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Prognostic Factors for Hepatocellular Carcinoma: 5 Years’ Experience at the National Cancer Institute: A Retrospective Cohort Study

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DOI: 10.4236/jct.2018.95035    190 Downloads   325 Views  

ABSTRACT

Background: Hepatocellular carcinoma is a great problem that poses a huge burden upon any healthcare system. In Egypt it has shown a doubling in its incidence rate. This study intended to assess the different prognostic factors for the overall survival of HCC patients in Egypt. Study Design: This is a retrospective patients’ charts review of all patients (561) admitted to the National Cancer Institute (NCI), Cairo University with HCC from January 2007 to December 2011. The main outcome measures were the median overall survival. Also, all demographics, clinicopathological variables, laboratory data were tested as prognostic factors for the overall survival. Results: The median overall survival of our patients was seven months. The overall actuarial probability of survival during the follow-up period was 65% of patients at six months, 25% of patients at 12 months, 11% of patients at 18 months, and only 3% of patients at 24 months. In our study, a broad range of clinical, laboratory, tumor parameters, and demographic data of patients had shown statistical significance in univariate analysis. However, when all these significant factors in the univariate analysis were further analyzed by stepwise multivariate regression analysis which revealed that only age less than 60, non-symptomatic cases, AFP less than 400, no PV thrombosis, no portal HTN, no ascites, no metastasis and potentially curative therapy were prognostic factors for the overall survival. Conclusion: Among all detected prognostic factors, only, management therapy is modifiable, other factors are non-modifiable. Thus, for HCC, the earlier the diagnosis and intervention, the better is the prognosis and outcome. Therefore, US screening and follow-up of high-risk groups are a must for early diagnose and better outcome.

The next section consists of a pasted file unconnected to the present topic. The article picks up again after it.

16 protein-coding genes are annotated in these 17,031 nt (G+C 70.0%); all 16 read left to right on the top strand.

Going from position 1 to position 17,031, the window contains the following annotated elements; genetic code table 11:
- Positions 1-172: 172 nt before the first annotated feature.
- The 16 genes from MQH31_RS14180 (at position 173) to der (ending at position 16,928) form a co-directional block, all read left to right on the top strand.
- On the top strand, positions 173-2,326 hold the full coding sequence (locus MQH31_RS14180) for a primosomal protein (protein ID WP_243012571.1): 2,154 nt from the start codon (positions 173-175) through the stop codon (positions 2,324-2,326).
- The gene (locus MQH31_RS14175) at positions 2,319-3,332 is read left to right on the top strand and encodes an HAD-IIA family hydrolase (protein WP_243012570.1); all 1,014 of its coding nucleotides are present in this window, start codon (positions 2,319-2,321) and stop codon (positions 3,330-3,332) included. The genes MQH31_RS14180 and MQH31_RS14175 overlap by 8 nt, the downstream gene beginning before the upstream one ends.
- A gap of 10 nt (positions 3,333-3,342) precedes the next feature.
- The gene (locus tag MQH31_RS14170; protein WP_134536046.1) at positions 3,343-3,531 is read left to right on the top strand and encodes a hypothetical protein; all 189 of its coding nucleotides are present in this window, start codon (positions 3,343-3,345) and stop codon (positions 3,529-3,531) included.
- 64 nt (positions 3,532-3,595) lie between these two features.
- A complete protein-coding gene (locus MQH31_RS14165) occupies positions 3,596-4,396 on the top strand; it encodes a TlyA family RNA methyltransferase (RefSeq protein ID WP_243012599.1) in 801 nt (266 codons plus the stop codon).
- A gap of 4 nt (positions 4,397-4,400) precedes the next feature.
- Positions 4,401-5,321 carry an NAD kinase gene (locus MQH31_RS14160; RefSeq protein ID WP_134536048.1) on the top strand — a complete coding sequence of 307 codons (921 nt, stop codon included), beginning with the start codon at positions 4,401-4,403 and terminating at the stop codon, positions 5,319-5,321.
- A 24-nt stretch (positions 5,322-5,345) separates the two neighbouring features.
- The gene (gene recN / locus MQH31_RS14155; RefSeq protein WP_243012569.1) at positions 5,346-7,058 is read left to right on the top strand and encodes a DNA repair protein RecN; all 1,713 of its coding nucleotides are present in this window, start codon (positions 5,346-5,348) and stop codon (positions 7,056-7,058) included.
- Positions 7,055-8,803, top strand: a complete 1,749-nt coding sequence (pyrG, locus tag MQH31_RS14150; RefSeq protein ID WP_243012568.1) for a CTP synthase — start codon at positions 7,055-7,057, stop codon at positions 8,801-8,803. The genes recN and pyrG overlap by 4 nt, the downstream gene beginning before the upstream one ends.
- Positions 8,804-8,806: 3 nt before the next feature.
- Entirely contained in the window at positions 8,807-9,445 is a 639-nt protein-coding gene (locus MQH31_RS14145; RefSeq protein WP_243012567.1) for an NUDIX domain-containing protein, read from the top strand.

1. Introduction

Globally, hepatocellular carcinoma (HCC) remains one of the most prevalent malignancies. Liver cancer is principally a problem of the less developed regions where 83% of the new cancer cases worldwide occurred in 2012 (estimated 782,000 cases). It was the fifth most common cancer in men (7.5% of the total) and the ninth in women (3.4%). In 2012, it was the second most common cause of death from cancer worldwide, estimated to be responsible for about (746,000 deaths, 9.1% of the total). Hepatocellular Carcinoma (HCC) represents more than 90% of primary liver cancers and is a major global health problem [1] . In the past decade, its burden in Egypt has shown a doubling in the incidence rate; of course, this was because Egypt has got the highest prevalence of HCV all over the world [2] .

Approximately 90% of cases of HCCs have a known underlying risk factor. The most frequent factors include chronic viral hepatitis (types B and C), alcohol intake, aflatoxin exposure, and of course cirrhosis [3] . Overall, one-third of cirrhotic patients will develop HCC during their lifetime. The risk is higher in patients with hepatitis infection. On the other hand, HCC arises in a cirrhotic background in up to 90% of cases [4] .

In 2001, noninvasive diagnostic criteria for HCC based on a combination of imaging and laboratory findings had been reported for the first time by a panel of experts on HCC convened in Barcelona by European Association for the Study of the Liver (EASL) [5] .

Management of HCC has many options. Surgery is the mainstay of treatment. Resection and transplantation can achieve the best outcomes for well-selected candidates [6] . Liver transplantation is the first treatment choice for patients with small multinodular tumors or those with single tumor ≤ 5 cm and advanced liver dysfunction. Theoretically, transplantation may simultaneously cure cancer and the underlying cirrhosis [7] cases at early stages of HCC who are not candidates for surgical therapies, local ablation either percutaneous or laparoscopic, are considered the first line treatment option [8] .

Percutaneous ethanol injection (PEI) is a well-established technique for the treatment of nodular type HCC by achieving tumor necrosis while Radiofrequency ablation (RFA) is the most widely assessed alternative to PEI for local ablation of HCC. Although these treatments provide good results, they are unable to achieve response rates and outcomes comparable to surgery, even when applied as the first option [9] .

Microwave ablation, laser ablation, and cryoablation have been and still under investigation. Trans-Arterial Chemoembolization (TACE) is the most widely used primary treatment for unresectable HCC and the recommended first-line therapy for patients at an intermediate stage of the disease [9] .

A better understanding of the molecular carcinogenesis is critical for identifying novel targets and oncogenic addition loops in cases with HCC. Recently sorafenib, a multikinase inhibitor, has shown survival benefits in patients with advanced HCC. This advancement represents a breakthrough in the treatment of HCC and proves that molecular therapies can be useful in these cases.